Dear Sir or Madam,
I am writing to you today to express my concern, even bewilderment, about the latest instalment of the active transport infrastructure which ostensibly links the Braithwaite Estate with the City Centre.
Whilst I am delighted, of course, that safe and segregated options are finally being provided to allow individuals the genuine choice of not using their car, I do wonder who exactly this path is aimed at, and who in their right mind would actually use it.
As the crow flies the Estate is 3.2 miles from the City Centre, following the dual carriageway by car it is 3.8 miles. Whereupon all this traffic is delivered onto the old narrow streets causing the obvious and all too familiar traffic flow issues. Such a short journey ought to be easily undertaken by bicycle or even on foot, which has myriad advantages for both society and the individual. Traffic could be reduced, and along with it pollution. Active transport has shown to be incredibly effective for health issues, and of course both travel time (honestly; take out the waiting in queues and searching for a parking spot it is considerably quicker by bike) and the extraordinarily low cost, compared to motor transport, it is hugely beneficial, especially for those on lower incomes.
However. I notice immediately that where self-powered vehicles have a wide and direct route to the centre, those under their own steam have this new route. It actually starts by going the wrong way out to the Swallow Woods, where it takes a winding and long-winded curving route back towards the city. Then it must cross and re-cross the road, adding long diversions and unnecessary waiting times. In short (would that it were) the route is an extraordinary 5.6 miles.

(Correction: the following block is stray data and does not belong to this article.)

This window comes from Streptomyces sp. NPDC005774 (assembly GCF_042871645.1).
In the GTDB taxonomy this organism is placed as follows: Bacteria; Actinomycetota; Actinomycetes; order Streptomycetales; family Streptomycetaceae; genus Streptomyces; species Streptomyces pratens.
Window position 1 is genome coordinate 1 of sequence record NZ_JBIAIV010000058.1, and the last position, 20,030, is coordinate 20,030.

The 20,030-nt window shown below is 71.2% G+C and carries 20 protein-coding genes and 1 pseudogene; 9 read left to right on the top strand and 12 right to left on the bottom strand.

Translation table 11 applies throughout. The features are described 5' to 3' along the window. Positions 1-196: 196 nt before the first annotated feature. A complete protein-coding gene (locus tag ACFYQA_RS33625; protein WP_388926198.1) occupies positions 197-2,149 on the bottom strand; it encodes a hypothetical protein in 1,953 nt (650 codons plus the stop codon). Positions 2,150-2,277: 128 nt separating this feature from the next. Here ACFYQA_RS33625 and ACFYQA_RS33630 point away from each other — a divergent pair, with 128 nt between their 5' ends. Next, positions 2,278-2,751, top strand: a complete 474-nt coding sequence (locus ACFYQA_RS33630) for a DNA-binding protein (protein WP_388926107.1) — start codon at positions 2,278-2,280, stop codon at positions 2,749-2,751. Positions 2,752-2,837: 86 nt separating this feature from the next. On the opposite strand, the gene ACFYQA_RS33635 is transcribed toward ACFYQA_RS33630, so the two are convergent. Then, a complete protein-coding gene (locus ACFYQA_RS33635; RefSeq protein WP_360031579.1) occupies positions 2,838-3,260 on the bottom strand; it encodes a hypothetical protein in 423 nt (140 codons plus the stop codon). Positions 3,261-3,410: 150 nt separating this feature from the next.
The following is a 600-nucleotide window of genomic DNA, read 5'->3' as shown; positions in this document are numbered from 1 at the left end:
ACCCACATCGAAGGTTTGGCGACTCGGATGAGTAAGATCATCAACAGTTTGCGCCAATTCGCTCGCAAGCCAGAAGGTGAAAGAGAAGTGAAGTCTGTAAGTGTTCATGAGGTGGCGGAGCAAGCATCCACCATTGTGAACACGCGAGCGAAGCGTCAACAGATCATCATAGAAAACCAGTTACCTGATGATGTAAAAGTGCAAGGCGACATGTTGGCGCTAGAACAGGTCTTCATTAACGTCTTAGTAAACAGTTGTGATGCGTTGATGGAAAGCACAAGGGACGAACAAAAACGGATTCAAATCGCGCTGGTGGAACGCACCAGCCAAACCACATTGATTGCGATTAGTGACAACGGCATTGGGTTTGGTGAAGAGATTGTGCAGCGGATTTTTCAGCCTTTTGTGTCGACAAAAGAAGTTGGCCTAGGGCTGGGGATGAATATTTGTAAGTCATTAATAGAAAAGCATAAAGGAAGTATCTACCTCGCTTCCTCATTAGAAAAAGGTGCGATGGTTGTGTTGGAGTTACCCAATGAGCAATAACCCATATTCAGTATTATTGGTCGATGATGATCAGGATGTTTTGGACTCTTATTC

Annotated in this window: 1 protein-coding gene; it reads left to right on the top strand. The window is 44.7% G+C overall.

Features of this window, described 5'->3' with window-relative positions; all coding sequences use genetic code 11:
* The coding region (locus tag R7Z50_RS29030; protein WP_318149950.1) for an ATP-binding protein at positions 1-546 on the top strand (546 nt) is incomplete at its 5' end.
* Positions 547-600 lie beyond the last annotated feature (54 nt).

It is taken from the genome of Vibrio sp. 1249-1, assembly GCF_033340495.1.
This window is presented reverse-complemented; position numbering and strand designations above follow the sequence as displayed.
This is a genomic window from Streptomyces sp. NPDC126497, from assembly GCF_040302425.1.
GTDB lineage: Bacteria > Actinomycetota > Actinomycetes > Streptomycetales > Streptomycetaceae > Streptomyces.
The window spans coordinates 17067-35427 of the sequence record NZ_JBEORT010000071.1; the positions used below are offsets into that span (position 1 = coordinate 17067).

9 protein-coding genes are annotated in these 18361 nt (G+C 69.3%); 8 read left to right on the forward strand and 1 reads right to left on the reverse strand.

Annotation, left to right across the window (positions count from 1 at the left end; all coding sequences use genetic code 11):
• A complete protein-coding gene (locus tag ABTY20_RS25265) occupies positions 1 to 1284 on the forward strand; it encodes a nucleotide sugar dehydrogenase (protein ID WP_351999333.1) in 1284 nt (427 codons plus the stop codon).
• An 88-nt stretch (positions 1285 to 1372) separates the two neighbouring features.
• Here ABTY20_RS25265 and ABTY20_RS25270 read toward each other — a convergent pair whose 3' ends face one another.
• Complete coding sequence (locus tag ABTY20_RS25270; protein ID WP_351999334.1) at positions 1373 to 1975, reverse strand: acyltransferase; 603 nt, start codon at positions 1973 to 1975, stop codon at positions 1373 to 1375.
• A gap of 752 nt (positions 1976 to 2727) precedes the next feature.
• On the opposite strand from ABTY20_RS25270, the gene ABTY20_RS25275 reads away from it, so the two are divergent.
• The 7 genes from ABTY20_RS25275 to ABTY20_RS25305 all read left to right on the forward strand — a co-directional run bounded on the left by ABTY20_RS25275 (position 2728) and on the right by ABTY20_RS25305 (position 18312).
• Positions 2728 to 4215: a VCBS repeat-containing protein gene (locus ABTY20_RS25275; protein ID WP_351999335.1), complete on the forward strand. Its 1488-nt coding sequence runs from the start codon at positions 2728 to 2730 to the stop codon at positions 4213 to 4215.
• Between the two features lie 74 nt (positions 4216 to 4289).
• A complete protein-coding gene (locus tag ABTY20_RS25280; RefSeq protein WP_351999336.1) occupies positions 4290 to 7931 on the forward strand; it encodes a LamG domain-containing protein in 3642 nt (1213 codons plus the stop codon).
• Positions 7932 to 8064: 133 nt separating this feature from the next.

AND on top of that it delivers the rider, not safely to the centre, but onto the horrifically dangerous Birkbeck roundabout. How was any of this planned? Was it planned?! A beautiful stone path through lovely woods it may be, but it leads nowhere, and leads me to question your genuine competence and / or motives. Again. I expect very soon to find letters in the local papers about how no one uses these “expensive” bike-ways. Little surprise when they have clearly been designed with the need to tick a box in mind rather than any real attempt to provide the environment for real modal change.
Lindsay B. Trottermeier